Restarting Railroad Street's engine: Construction continues in downtown Great Barrington
PHOTO GALLERY | 47 Railroad Street
GREAT BARRINGTON -- Standing inside the gutted brick shell of what was once Martin's Restaurant and a series of other watering holes here at the top of Railroad Street, it's hard not to feel wistful for all those coffee dates, eggs Benedict and wine-fueled gatherings of yore.
But by next March, maybe sooner, new memories will be born here at 47 Railroad St., as two developers push ahead with a project that will radically shape Great Barrington's future and create new dynamics at the top of the street.
People will be living above, shopping and eating below.
Framework Properties' Ian Rasch and Sam Nickerson bought the early 1900s building that had a NAPA Auto Parts shop on its lower level before a succession of restaurants moved in: Pearl's, Fiori and Mario's. Mario's closed last year.
Martin's was next door, but the owner's couldn't recover from losses after a catastrophic kitchen fire last summer, and eventually sold to Framework.
The top floors of the building and an addition in the rear will have 13 sleek rental apartments with pricing likely on the higher end. Five commercial retail spaces will be at street level, and even on the alley side of the building, which is right now being opened up and tended to by masons.
"Everything was gutted," Rasch said.
Architect Michael Valenti of SK Design said during Framework's town permitting hearing that that firm is working with history.
"We're trying to keep the rhythm and historical value, but in a new and innovative way," he said.
Workers are busy at the site, as they have been all winter. Work to the addition out back and mechanical systems begins next week, Rasch said.
Rasch, who is on an informal town broadband task force to bring high speed internet to the downtown core, said Framework will also string fiber-optic wires from a state-installed hub at nearby town hall to 47 Railroad.
Both experienced "adaptive reuse" developers, Rasch and Nickerson said they decided to take on the project when they saw an opportunity to cater to the millennial lifestyle approach of living in town, or to those residents who live in big old houses and want to lighten their load.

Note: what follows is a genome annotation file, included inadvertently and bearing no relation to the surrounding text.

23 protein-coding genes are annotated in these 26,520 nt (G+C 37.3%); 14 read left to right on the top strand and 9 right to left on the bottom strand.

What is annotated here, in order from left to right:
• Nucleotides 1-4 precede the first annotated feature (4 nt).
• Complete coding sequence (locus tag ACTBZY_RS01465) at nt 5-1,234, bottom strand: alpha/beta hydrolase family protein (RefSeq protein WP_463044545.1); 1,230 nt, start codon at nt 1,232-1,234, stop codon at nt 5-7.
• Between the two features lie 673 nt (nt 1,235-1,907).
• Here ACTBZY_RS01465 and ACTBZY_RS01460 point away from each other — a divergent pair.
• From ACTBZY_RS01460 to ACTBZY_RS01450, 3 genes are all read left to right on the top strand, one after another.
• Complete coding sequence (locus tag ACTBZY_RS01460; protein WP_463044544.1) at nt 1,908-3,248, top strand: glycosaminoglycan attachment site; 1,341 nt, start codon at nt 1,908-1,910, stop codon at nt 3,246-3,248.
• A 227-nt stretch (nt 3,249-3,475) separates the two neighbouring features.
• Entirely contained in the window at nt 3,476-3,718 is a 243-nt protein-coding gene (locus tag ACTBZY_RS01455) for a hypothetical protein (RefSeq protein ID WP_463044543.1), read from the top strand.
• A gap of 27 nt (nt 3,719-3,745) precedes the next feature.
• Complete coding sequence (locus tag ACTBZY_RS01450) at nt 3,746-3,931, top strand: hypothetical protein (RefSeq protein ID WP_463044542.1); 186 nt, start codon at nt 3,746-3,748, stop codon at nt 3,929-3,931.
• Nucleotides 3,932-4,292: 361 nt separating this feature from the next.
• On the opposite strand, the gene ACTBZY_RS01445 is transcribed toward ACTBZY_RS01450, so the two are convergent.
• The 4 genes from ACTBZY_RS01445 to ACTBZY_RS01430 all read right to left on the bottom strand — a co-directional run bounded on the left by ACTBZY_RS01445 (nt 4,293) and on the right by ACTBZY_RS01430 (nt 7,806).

Great Barrington Select Board member Ed Abrahams is thrilled.
"Having more places to live downtown means the streets are alive longer and later," he said.
Abrahams said this is another exciting mixed-use project in a town that will soon see a groundbreaking on Bridge Street for a similar but much larger development that will include an expanded Berkshire Co-op Market. Both projects, he said, fit into the Great Barrington Master Plan, which strives for redevelopment in the town core rather than sprawling outward.
Abrahams also said the increased tax revenue to the town from the improvements to 47 Railroad can't hurt, and that more retail is good for business, and will create new options in a town with high downtown rents. He said he hoped Framework wouldn't rent to yet another bank or real estate office, however.
Rasch said absolutely not, that he and Nickerson would curate interesting stores and add some sort of eatery.
"We've been talking to a lot of restaurant people," Rasch said, noting the number of sentimental requests he gets for keeping the former Martin's location a place to eat.
"When Martin's shut down, everything got quiet up here," he said.
Rasch said he felt that perhaps the spirit of Martin's could return there.
"I want it, too," he said.
Reach reporter Heather Bellow at 413-329-6871.
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